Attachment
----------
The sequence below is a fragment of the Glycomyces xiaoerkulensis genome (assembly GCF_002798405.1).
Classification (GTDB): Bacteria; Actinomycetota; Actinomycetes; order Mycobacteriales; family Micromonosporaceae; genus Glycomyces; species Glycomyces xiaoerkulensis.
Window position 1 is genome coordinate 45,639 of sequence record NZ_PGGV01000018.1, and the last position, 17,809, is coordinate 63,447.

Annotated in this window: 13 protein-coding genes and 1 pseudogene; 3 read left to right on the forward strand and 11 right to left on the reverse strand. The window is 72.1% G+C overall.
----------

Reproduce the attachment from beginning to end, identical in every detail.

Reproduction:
The sequence below is a fragment of the Glycomyces xiaoerkulensis genome (assembly GCF_002798405.1).
Classification (GTDB): Bacteria; Actinomycetota; Actinomycetes; order Mycobacteriales; family Micromonosporaceae; genus Glycomyces; species Glycomyces xiaoerkulensis.
Window position 1 is genome coordinate 45,639 of sequence record NZ_PGGV01000018.1, and the last position, 17,809, is coordinate 63,447.

Annotated in this window: 13 protein-coding genes and 1 pseudogene; 3 read left to right on the forward strand and 11 right to left on the reverse strand. The window is 72.1% G+C overall.